MICHA.ELMUELLER

 

Reworking Typography: The Last Question

 

The “Reworking Typography” series continues:

From time to time I find articles, texts or poems which I really like. But in some of those cases the text is typeset in such a poor way that it makes me sad. For me, typography has the same role as rhetoric—the way in which you say something can have a totally different impact and I think this is equally true for text and typography. Sometimes I take time and make an effort to typeset the text in a better way.

In the midst of 2014 I chose to newly typeset the fabulous short story “The Last Question” by Isaac Assimov. There are a lot of versions out there, but I haven’t been able to find a properly typeset one.

I chose to typset this specific story aſter I had read it and was thrilled by it. But sadly the typesetting of the document was horrible. However, it held a lot of potential: typesetting the computer speech or the different time zones for examples. I also liked the idea of using a grotesque font as a body text font, in order to support the futuristic manner of the story. I experimented with various layouts and fonts and at one point even had different, increasingly futuristic, fonts for the different time chapters. In the end, however, I decided to go for the less obtrusive approach.

I chose for a layout of DIN A5 with a two-column layout. I specifically chose the two-column layout, which I somehow associate with a more technical/scientific kind of text. The text was typeset using the PF Din Text Condensed. The computer output was set using OCR-A , a font which was designed as a mean to ease the transformation of printed text into a digital representation. For the ornaments I used the wonderful PTL Roletta Floral Ornaments font. The initials were typeset using two different fonts: the P22 Arts and Crafts and the Final Frontier font used in Star Trek. The titlepage was set using Gotham — a masculine, nearly monospaced, font designed by Tobias Frere-Jones for the GQ magazine. On the soſtware side this document was typeset using XeLaTeX. The (sadly very messy) sourcecode used to render the document is accessible via https://github.com/cmichi/reworking-typography.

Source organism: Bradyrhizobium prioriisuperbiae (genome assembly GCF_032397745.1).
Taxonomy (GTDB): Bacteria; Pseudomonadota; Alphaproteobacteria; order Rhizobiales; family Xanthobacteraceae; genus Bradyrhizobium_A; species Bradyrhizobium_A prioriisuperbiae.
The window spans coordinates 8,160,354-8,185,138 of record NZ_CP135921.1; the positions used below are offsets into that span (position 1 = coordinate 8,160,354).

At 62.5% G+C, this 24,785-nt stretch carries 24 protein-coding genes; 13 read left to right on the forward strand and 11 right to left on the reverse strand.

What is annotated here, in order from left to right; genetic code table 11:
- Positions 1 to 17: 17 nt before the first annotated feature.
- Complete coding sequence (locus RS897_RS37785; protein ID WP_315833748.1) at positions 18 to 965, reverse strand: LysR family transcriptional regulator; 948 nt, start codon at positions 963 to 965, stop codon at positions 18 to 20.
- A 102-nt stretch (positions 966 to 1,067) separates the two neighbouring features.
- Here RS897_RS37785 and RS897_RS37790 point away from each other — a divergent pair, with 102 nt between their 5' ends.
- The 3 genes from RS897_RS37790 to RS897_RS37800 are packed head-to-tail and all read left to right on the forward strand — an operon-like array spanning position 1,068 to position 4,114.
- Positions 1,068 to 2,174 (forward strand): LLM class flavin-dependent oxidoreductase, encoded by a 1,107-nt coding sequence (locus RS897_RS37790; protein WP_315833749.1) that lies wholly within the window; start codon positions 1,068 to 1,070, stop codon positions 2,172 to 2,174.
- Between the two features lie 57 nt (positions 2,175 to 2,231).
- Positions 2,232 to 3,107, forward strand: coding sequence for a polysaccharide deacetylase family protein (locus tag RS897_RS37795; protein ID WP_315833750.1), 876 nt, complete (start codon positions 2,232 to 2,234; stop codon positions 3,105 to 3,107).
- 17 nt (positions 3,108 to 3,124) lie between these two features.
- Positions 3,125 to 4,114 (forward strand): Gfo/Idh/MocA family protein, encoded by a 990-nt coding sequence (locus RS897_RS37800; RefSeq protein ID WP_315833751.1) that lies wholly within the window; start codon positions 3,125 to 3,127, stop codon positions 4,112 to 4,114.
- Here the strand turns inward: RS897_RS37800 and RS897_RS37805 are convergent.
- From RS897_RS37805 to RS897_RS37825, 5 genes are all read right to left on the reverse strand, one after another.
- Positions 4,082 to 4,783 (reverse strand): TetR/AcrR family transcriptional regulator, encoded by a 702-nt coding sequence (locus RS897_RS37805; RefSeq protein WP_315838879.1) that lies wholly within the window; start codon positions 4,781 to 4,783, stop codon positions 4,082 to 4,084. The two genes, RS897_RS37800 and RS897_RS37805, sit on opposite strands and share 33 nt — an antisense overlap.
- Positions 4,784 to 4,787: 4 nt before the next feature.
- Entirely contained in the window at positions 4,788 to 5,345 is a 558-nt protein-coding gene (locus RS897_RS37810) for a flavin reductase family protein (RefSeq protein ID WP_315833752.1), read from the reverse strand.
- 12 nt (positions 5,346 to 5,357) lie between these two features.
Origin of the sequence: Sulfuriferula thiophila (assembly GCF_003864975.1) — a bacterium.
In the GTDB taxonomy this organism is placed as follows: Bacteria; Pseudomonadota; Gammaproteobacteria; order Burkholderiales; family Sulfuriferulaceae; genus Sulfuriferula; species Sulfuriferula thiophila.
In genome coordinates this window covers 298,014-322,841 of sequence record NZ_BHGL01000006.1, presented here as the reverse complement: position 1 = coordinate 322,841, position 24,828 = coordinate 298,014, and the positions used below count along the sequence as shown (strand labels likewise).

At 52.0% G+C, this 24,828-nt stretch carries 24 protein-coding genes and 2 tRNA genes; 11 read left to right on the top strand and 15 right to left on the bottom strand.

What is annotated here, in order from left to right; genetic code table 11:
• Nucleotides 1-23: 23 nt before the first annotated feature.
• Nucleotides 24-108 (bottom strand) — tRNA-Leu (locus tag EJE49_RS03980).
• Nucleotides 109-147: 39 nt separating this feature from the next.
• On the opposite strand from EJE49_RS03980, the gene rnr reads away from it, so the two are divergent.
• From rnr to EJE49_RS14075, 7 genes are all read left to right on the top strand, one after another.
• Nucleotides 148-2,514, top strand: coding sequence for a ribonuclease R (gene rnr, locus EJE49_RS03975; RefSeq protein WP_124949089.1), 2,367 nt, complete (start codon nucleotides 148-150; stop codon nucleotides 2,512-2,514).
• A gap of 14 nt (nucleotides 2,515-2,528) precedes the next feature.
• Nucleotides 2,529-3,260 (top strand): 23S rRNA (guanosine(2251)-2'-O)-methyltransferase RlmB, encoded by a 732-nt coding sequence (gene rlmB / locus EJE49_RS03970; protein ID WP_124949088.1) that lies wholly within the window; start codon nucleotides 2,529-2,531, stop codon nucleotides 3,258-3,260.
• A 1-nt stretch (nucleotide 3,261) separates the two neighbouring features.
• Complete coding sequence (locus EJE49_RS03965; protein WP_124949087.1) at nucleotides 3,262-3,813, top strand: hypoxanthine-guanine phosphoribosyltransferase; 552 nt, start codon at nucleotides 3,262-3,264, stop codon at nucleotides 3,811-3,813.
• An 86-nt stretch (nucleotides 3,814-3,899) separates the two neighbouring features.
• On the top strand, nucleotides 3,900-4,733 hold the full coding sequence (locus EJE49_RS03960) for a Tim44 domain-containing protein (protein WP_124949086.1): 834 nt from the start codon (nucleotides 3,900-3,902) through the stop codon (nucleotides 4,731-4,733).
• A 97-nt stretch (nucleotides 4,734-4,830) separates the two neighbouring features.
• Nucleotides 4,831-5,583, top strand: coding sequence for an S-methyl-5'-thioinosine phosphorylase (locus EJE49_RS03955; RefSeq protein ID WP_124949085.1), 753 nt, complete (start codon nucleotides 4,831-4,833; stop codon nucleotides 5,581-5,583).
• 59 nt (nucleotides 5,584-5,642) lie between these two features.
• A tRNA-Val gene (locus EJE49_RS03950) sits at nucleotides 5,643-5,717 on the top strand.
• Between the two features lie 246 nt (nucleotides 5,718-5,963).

The PDF is available here.

This is by far my favorite story of all those I have written.

After all, I undertook to tell several trillion years of human history in the space of a short story and I leave it to you as to how well I succeeded.

–Isaac Asimov on “The Last Question”

Reworking Typography

From time to time I find articles, texts or poems which I really like. But in some of those cases the text is typeset in such a poor way that it makes me sad. For me, typography has the same role as rhetoric—the way in which you say something can have a totally different impact and I think this is equally true for text and typography.

Sometimes I take time and make an effort to typeset the text in a better way. I have decided to publish some of these workings here from time to time. The first example is a poem by Kate, which was published in a collection last year. I love the poem and was quite saddened about the typesetting (on which she had no influence).

This is the published version:

And this is my reworked version:

In the published version the title of the poem was omitted and I don’t think the feather nor the font-face fit the text in any way. The photo quality of the feather really is as bad in the print as in the photo above. The font I used in the reworking is the Adobe Garamond Pro. The ornament is taken from the gorgeous Hoefler Text. If you are interested in the sourcecode of the newly set version (written in XeTeX): I have published it here. There you will also find the PDF version.

About Me

I am a 29 year old techno-creative enthusiast who lives and works in Berlin. In a previous life I studied computer science (more specifically Media Informatics) at the Ulm University in Germany.

I care about exploring ideas and developing new things. I like creating great stuff that I am passionate about.

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